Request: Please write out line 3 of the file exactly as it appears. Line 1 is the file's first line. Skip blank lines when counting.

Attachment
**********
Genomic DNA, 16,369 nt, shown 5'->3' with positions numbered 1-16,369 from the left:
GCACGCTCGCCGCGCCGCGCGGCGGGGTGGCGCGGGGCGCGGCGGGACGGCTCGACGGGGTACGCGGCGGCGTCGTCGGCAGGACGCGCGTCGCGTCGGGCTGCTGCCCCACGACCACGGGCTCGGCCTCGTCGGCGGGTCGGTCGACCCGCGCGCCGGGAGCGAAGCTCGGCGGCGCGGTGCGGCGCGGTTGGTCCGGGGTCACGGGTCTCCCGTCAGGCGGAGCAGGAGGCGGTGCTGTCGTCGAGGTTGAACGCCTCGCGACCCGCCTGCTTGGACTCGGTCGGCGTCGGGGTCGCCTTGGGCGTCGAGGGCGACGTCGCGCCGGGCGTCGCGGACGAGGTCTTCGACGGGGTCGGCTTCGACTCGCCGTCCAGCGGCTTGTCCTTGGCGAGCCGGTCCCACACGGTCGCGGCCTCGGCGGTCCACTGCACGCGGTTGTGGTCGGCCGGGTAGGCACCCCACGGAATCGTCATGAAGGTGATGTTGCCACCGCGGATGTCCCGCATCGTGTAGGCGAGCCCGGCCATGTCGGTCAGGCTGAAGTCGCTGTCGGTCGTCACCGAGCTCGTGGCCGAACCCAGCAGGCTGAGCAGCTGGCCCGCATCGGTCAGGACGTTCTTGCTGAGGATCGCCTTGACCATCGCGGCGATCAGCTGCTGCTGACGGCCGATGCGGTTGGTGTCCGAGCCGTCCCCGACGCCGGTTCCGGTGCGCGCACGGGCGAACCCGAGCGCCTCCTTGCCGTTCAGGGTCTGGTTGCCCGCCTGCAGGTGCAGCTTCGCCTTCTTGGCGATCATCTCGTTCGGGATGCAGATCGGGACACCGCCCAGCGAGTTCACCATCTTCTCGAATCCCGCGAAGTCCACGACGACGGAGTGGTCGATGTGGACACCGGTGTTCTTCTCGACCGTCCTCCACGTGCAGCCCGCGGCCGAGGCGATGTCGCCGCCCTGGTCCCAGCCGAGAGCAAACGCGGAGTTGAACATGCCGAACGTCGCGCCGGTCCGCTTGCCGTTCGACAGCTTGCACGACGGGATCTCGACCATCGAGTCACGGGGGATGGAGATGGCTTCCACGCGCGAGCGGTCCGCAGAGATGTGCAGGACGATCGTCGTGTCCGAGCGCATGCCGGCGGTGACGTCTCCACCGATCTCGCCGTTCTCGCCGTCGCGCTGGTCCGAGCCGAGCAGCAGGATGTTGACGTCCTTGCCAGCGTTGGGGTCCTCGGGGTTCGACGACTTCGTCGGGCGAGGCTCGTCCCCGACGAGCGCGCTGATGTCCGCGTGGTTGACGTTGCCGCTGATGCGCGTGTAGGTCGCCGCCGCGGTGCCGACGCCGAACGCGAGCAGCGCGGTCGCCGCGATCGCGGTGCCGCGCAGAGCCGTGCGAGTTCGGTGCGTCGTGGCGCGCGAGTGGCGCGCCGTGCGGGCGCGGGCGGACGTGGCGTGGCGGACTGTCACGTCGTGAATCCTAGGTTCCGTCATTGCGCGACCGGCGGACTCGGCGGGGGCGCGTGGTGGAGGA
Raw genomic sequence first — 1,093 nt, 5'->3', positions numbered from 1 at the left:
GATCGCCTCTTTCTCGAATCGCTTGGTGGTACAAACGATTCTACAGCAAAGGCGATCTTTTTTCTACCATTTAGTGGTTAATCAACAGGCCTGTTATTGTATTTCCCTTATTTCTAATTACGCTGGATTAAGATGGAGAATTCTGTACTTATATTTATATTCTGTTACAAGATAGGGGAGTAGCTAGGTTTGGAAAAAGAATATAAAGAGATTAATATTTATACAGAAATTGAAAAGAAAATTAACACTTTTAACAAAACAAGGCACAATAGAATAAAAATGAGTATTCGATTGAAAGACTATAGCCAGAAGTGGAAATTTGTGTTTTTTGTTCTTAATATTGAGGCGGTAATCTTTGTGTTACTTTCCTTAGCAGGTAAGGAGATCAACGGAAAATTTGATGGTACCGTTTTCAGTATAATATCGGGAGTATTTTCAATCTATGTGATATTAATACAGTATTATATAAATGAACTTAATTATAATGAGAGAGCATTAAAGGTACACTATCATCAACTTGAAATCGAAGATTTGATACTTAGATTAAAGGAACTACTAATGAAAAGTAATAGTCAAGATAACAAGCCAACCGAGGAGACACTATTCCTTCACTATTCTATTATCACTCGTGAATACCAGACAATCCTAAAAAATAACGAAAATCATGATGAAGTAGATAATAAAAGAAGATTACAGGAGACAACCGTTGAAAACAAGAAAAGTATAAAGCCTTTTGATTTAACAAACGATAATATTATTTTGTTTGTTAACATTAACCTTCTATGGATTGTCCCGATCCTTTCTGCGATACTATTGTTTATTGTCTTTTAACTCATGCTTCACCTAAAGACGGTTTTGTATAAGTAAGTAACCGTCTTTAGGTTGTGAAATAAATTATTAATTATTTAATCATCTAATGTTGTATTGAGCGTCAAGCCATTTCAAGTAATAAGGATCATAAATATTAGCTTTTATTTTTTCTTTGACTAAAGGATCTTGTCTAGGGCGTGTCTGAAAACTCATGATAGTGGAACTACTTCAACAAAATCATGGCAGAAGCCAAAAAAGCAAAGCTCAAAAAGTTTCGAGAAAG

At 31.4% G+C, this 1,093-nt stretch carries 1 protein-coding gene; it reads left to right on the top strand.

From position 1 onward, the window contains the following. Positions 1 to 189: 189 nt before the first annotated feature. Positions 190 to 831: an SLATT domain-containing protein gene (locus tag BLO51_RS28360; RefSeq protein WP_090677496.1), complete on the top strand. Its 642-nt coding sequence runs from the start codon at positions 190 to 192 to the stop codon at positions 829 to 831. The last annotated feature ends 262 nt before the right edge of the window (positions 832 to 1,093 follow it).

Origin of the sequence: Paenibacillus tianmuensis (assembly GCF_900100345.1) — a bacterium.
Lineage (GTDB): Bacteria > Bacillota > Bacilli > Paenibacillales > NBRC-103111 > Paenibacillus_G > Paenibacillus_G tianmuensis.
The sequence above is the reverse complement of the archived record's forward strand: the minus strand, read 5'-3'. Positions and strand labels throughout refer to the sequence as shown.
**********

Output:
Raw genomic sequence first — 1,093 nt, 5'->3', positions numbered from 1 at the left: